Text: 3 out of 5
Illustrations: 3 out of 5
Total: 6 out of 10
© 2015 Becky Laney of Becky's Book Reviews
In February I reviewed 56 books.
Board books: 0
Early readers/Early Chapter books:
- Vegetables in Underwear. Jared Chapman. 2015. Abrams. 40 pages. [Source: Review copy]
- Scrambled Eggs Super! Dr. Seuss. 1953. Random House. 64 pages. [Source: Library]
- What If...? Anthony Browne. 2014. Candlewick. 32 pages. [Source: Library]
- Such A Little Mouse. Alice Schertle. Illustrated by Stephanie Yue. 2015. [March 2015] Scholastic. 32 pages. [Source: Review copy]
- How Do Dinosaurs Stay Safe? Jane Yolen. Illustrated by Mark Teague. 2015. [February 2015] Scholastic. 40 pages. [Source: Review copy]
- Monkey and Duck Quack Up! Jennifer Hamburg. Illustrated by Edwin Fotheringham. 2015. [February 2015] Scholastic. 32 pages. [Source: Review copy]
- If I Ran the Zoo. Dr. Seuss. 1950. Random House. 64 pages. [Source: Library]
- Bartholomew and the Oobleck. Dr. Seuss. 1949. Random House. 56 pages. [Source: Library]
- Thidwick The Big-Hearted Moose. Dr. Seuss. 1948. Random House. 48 pages. [Source: Library]
- ABC Bunny. Wanda Gag. 1933/2004. University of Minnesota Press. 40 pages. [Source: Library]
- The Amazing Stardust Friends #1: Step Into the Spotlight! Heather Alexander. Illustrated by Diane Le Feyer. 2015. Scholastic. 96 pages. [Source: Review copy]
- All Hail the Queen (Anna & Elsa #1) Erica David. Illustrated by Bill Robinson. 2015. Random House. 128 pages. [Source: Library]
- Memory and Magic (Anna & Elsa #2) Erica David. Illustrated by Bill Robinson. 2015. Random House. 128 pages. [Source: Library]
- The Greatest Skating Race: A World War II Story from the Netherlands. Louise Borden. 2004. Illustrated by Niki Daly. Simon & Schuster. 48 pages. [Source: Library]
- The Cats in Krasinski Square. Karen Hesse. Illustrated by Wendy Watson. 2004. Scholastic. 32 pages. [Source: Library]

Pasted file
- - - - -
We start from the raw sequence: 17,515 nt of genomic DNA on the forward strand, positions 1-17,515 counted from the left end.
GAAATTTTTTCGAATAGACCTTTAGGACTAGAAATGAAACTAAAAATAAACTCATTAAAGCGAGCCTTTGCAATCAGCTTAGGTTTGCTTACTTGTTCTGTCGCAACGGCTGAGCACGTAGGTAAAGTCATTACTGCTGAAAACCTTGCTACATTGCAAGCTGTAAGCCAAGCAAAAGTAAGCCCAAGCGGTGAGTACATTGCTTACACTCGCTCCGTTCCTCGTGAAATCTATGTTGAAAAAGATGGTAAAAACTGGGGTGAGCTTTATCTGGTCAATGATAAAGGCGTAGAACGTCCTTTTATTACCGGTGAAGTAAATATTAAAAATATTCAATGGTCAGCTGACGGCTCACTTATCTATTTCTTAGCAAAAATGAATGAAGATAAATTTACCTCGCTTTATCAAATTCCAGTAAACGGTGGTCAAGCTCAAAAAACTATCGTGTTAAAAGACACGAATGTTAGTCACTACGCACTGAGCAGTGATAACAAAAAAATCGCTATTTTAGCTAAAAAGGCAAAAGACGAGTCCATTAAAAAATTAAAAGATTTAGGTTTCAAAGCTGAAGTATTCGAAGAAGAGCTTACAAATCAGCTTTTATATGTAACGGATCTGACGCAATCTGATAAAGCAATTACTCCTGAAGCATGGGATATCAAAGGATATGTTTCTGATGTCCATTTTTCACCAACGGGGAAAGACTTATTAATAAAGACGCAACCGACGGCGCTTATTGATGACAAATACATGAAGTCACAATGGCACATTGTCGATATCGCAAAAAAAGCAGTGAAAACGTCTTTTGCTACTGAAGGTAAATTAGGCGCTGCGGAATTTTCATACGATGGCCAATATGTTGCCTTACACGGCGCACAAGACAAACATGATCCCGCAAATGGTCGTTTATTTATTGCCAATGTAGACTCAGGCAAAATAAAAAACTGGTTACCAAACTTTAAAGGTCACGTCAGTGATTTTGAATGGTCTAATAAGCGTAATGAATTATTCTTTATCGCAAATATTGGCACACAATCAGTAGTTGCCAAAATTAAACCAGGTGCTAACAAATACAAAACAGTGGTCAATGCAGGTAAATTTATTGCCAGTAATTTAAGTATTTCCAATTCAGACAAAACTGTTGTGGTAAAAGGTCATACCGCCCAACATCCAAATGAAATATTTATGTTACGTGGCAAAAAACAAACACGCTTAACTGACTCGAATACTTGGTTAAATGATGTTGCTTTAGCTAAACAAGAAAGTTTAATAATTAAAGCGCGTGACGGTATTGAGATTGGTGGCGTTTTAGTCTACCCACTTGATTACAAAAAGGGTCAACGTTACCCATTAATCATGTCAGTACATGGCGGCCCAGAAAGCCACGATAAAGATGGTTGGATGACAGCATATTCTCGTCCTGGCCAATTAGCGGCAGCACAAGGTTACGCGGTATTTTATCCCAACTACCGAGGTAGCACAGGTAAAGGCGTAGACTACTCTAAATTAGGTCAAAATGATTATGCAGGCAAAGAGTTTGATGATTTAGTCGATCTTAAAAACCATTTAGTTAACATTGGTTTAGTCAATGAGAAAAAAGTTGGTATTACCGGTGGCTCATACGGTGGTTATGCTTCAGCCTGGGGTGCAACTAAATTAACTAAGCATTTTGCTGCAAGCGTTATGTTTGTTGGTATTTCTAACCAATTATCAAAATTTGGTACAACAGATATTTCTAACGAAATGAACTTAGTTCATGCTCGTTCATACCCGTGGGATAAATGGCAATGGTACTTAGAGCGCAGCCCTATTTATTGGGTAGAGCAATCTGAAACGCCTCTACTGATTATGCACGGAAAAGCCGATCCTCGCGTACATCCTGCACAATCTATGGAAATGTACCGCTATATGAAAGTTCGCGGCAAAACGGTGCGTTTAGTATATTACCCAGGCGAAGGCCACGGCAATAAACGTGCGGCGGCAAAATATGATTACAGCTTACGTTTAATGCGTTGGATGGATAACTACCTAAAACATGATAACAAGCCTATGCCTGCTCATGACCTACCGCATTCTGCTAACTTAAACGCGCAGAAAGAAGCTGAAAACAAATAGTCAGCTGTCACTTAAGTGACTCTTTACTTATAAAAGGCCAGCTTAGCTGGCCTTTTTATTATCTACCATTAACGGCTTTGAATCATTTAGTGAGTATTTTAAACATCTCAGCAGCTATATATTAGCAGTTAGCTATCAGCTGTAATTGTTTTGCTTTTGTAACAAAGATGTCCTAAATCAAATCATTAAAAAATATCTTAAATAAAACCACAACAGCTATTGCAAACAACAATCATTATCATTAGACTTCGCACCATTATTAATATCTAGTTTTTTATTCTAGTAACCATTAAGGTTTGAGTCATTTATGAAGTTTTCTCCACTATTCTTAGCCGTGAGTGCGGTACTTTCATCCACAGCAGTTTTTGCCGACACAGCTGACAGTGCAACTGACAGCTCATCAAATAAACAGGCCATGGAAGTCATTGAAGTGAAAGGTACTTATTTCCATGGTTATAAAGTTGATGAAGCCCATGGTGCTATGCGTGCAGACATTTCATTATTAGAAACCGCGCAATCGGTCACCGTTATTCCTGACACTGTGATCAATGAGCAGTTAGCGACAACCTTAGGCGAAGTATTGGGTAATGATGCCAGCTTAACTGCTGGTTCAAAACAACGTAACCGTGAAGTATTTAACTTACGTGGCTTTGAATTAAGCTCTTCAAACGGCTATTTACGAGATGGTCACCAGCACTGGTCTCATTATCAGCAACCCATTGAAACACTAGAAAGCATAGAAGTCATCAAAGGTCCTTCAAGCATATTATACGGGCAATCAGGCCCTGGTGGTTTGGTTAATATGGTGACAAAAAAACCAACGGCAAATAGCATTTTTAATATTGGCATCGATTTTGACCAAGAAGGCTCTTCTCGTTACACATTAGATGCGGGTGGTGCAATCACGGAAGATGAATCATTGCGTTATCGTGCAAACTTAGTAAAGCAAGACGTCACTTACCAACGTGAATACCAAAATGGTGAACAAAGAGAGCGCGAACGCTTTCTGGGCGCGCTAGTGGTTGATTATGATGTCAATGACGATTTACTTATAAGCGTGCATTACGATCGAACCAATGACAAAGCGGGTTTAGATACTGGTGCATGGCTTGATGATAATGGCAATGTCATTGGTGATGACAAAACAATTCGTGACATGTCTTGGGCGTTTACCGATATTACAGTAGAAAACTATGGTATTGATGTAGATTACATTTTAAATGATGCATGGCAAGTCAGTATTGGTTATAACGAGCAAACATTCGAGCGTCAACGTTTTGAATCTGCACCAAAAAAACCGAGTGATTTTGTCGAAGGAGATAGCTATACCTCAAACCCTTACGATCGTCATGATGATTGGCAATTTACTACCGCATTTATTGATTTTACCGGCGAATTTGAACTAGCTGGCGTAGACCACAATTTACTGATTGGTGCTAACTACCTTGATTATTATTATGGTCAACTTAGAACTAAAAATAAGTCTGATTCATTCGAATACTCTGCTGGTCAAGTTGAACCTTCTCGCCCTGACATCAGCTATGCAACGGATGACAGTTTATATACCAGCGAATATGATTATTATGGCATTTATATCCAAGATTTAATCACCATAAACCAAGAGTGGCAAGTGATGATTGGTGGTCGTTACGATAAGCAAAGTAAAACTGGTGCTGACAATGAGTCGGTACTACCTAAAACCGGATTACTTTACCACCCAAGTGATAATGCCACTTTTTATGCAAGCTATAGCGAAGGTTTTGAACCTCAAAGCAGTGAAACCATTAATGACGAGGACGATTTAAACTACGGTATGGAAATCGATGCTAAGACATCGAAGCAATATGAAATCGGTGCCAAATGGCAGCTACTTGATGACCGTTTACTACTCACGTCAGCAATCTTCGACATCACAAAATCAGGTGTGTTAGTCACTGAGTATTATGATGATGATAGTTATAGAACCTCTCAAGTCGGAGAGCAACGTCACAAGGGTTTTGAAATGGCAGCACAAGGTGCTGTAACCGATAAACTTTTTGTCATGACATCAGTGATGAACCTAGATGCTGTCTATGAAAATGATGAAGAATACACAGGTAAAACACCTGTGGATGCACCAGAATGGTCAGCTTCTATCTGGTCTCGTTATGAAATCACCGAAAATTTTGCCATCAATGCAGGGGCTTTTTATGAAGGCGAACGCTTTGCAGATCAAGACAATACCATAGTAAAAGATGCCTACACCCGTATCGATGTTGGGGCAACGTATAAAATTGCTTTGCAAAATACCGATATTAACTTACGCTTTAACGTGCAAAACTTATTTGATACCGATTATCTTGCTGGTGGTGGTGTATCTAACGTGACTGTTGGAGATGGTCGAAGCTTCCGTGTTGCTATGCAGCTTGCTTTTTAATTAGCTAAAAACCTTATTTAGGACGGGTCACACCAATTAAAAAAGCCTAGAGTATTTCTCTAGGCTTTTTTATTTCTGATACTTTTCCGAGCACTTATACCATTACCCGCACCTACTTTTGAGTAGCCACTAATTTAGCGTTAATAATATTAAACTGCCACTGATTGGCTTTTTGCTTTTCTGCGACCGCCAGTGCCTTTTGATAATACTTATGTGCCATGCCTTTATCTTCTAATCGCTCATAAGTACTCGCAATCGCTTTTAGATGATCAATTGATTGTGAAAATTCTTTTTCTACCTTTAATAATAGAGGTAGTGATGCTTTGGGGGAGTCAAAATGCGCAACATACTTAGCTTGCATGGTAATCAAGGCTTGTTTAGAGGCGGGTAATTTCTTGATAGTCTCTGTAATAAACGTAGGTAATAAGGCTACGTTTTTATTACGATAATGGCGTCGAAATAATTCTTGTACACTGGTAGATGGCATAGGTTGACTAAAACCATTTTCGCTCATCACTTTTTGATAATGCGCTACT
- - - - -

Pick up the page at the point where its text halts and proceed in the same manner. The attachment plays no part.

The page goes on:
- Wanderville. Wendy McClure. 2014. Penguin. 224 pages. [Source: Library]
- Little Author in the Big Woods. Yona Zeldis McDonough. 2014. Henry Holt. 176 pages. [Source: Library]
- On the Banks of Plum Creek. Laura Ingalls Wilder. 1937. 340 pages. [Source: Library]
- Rain Reign. Ann M. Martin. 2014. Feiwel & Friends. 240 pages. [Source: Library]
- Winterbound. Margery Williams Bianco. 1936/2014. Dover. 234 pages. [Source: Bought]
- All the Answers. Kate Messner. 2015. Bloomsbury USA. 256 pages. [Source: Review copy]
- Invincible Louisa: The Story of the Author of Little Women. Cornelia Meigs. 1933/1995. Little, Brown. 256 pages. [Source: Library]
- Thimble Summer. Elizabeth Enright. 1938/2008. SquareFish. 144 pages. [Source: Review copy]
- Debby. Siddie Joe Johnson. Illustrated by Ninon MacKnight. 1940. Longmans, Green and Co. 214 pages. [Source: Bought]
- Young Fu of the Upper Yangtze. Elizabeth Foreman Lewis. illustrated by William Low. 1932/2008. Square Fish. 302 pages. [Source: Review copy]
- The Graham Cracker Plot. Shelley Tougas. 2015. Roaring Brook Press. 288 pages. [Source: Library]
- Boundless. Kenneth Oppel. 2014. Simon & Schuster. 320 pages. [Source: Library]
- Best Kept Secret. (Family Tree #3) Ann M. Martin. 2014. Scholastic. 224 pages. [Source: Review copy]
- Tesla's Attic. (Accelerati #1). Neal Shusterman and Eric Elfman. 2014. Disney-Hyperion. 256 pages. [Source: Library]
- Entangled. Amy Rose Capetta. 2013. HMH. 336 pages. [Source: Library]
- Beyond the Parallel. Robin Brande. 2015. Ryer Publishing. 348 pages. [Source: Review copy]
- The Lilies of the Field. William Edmund Barrett. 1962/1988. Grand Central Publishing. 128 pages. [Source: Gift]
- The Warden. Anthony Trollope. 1855. Oxford World's Classics. 294 pages. [Source: Bought]
- The Case of the Stuttering Bishop. (Perry Mason #9) Erle Stanley Gardner. 1936. 189 pages. [Source: Bought]
- Her Royal Spyness (Her Royal Spyness #1) Rhys Bowen. 2007. Berkley. 336 pages. [Source: Library]